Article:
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I would say they did not have to timesert the engine at the factory, but adding larger/longer bolts and stressing the coolant change at 5 years probably would have eliminated 90% of the HG problems.
 

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Those poor little aluminum threads never stood a chance. They are just overstressed. They are only about 7/16 inch diameter and pretty fine. The bolts are grade 8+ hardened steel and torqued to over 95 lb-ft! It really became clear to me when I torqued my head bolts down. I had a two foot long torque wrench and was busting a nut getting to the required angle. I just kept thinking that there is no way aluminum threads could ever handle this (I had just installed the Norm's "boat anchor" inserts so I wasn't worried.)
 

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I would not waste my time with the current shop, nor with the current head bolts from GM. As the bolts do work from GM, a better solution is to insert all 20 holes with Norms inserts and use the ARP stud kit for Audi/Volkswagon. Your torque value is 65ft lbs for aluminum heads.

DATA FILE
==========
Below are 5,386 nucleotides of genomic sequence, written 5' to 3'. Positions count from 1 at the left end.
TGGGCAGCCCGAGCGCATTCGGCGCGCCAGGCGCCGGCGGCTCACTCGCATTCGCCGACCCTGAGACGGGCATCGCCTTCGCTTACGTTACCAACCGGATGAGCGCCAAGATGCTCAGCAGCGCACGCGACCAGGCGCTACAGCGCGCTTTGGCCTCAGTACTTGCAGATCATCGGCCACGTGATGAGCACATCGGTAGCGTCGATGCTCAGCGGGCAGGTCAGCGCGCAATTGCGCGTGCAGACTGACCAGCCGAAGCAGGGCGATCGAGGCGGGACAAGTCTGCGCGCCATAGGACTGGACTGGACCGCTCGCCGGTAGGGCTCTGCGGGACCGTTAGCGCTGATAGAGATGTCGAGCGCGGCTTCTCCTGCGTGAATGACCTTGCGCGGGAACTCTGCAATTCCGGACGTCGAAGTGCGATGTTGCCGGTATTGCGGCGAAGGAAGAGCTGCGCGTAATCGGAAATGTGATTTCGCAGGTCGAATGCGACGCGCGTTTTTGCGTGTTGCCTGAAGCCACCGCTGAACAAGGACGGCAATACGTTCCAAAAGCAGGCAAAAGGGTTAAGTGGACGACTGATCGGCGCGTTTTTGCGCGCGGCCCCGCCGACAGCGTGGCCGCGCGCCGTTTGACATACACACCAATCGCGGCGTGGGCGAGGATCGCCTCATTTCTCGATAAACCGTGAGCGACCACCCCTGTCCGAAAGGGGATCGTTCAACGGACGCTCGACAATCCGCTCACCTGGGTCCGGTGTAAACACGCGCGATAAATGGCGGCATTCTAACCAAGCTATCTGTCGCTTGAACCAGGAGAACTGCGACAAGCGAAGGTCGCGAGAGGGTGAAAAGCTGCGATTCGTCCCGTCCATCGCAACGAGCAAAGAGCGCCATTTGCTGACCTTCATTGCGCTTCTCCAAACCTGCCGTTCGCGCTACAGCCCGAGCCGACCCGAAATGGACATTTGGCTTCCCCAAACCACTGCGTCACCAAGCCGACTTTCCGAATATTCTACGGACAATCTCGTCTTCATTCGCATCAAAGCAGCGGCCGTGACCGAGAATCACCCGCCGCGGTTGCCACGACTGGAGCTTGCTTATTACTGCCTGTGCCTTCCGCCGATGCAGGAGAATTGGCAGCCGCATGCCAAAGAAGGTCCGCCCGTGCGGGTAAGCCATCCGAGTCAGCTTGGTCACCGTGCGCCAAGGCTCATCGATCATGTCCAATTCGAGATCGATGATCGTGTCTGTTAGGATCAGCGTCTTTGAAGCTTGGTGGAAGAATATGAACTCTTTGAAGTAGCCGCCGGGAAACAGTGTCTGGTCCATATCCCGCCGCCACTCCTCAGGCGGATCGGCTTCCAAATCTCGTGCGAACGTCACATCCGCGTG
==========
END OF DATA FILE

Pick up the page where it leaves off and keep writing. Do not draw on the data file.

Gm techs can whine all they want, but the results when done as suggested, are less prone to repeat failure. You can look up my prior write up on this subject.


MAK
 

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Those poor little aluminum threads never stood a chance. They are just overstressed. They are only about 7/16 inch diameter and pretty fine. The bolts are grade 8+ hardened steel and torqued to over 95 lb-ft! It really became clear to me when I torqued my head bolts down. I had a two foot long torque wrench and was busting a nut getting to the required angle. I just kept thinking that there is no way aluminum threads could ever handle this (I had just installed the Norm's "boat anchor" inserts so I wasn't worried.)
I like his inserts. I just have used them both and can see the best of both worlds. On a 99 and prior norms is the best way to go. I wish the tooling was more like timeserts.